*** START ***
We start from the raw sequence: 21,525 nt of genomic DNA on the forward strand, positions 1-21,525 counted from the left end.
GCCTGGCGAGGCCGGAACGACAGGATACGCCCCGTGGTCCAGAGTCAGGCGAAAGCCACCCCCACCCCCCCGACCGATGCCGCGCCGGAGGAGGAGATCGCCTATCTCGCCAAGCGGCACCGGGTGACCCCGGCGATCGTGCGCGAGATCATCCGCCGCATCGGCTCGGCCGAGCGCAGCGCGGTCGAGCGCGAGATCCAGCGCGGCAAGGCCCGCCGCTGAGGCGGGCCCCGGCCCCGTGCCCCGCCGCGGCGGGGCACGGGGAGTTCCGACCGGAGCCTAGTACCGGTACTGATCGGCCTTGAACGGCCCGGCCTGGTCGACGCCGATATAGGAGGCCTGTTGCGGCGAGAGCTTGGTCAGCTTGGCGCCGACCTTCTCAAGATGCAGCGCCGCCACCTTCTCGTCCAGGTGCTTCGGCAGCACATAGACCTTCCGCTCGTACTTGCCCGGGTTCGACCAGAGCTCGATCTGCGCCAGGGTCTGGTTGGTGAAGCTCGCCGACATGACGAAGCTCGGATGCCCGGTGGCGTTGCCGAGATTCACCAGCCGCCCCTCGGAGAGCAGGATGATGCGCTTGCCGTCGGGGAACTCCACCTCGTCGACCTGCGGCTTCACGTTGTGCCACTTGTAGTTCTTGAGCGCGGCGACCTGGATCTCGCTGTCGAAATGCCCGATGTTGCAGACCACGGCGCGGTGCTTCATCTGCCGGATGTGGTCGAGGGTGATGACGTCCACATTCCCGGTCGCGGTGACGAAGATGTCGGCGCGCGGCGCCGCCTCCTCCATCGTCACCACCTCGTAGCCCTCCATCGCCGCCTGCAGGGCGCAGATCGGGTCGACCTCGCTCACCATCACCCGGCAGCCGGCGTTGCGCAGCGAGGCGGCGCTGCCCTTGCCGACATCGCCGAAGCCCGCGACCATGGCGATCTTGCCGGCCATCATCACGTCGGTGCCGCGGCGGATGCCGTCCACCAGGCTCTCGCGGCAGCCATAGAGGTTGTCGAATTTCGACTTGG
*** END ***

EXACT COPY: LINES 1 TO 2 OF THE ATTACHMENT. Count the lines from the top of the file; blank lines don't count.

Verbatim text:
We start from the raw sequence: 21,525 nt of genomic DNA on the forward strand, positions 1-21,525 counted from the left end.
GCCTGGCGAGGCCGGAACGACAGGATACGCCCCGTGGTCCAGAGTCAGGCGAAAGCCACCCCCACCCCCCCGACCGATGCCGCGCCGGAGGAGGAGATCGCCTATCTCGCCAAGCGGCACCGGGTGACCCCGGCGATCGTGCGCGAGATCATCCGCCGCATCGGCTCGGCCGAGCGCAGCGCGGTCGAGCGCGAGATCCAGCGCGGCAAGGCCCGCCGCTGAGGCGGGCCCCGGCCCCGTGCCCCGCCGCGGCGGGGCACGGGGAGTTCCGACCGGAGCCTAGTACCGGTACTGATCGGCCTTGAACGGCCCGGCCTGGTCGACGCCGATATAGGAGGCCTGTTGCGGCGAGAGCTTGGTCAGCTTGGCGCCGACCTTCTCAAGATGCAGCGCCGCCACCTTCTCGTCCAGGTGCTTCGGCAGCACATAGACCTTCCGCTCGTACTTGCCCGGGTTCGACCAGAGCTCGATCTGCGCCAGGGTCTGGTTGGTGAAGCTCGCCGACATGACGAAGCTCGGATGCCCGGTGGCGTTGCCGAGATTCACCAGCCGCCCCTCGGAGAGCAGGATGATGCGCTTGCCGTCGGGGAACTCCACCTCGTCGACCTGCGGCTTCACGTTGTGCCACTTGTAGTTCTTGAGCGCGGCGACCTGGATCTCGCTGTCGAAATGCCCGATGTTGCAGACCACGGCGCGGTGCTTCATCTGCCGGATGTGGTCGAGGGTGATGACGTCCACATTCCCGGTCGCGGTGACGAAGATGTCGGCGCGCGGCGCCGCCTCCTCCATCGTCACCACCTCGTAGCCCTCCATCGCCGCCTGCAGGGCGCAGATCGGGTCGACCTCGCTCACCATCACCCGGCAGCCGGCGTTGCGCAGCGAGGCGGCGCTGCCCTTGCCGACATCGCCGAAGCCCGCGACCATGGCGATCTTGCCGGCCATCATCACGTCGGTGCCGCGGCGGATGCCGTCCACCAGGCTCTCGCGGCAGCCATAGAGGTTGTCGAATTTCGACTTGG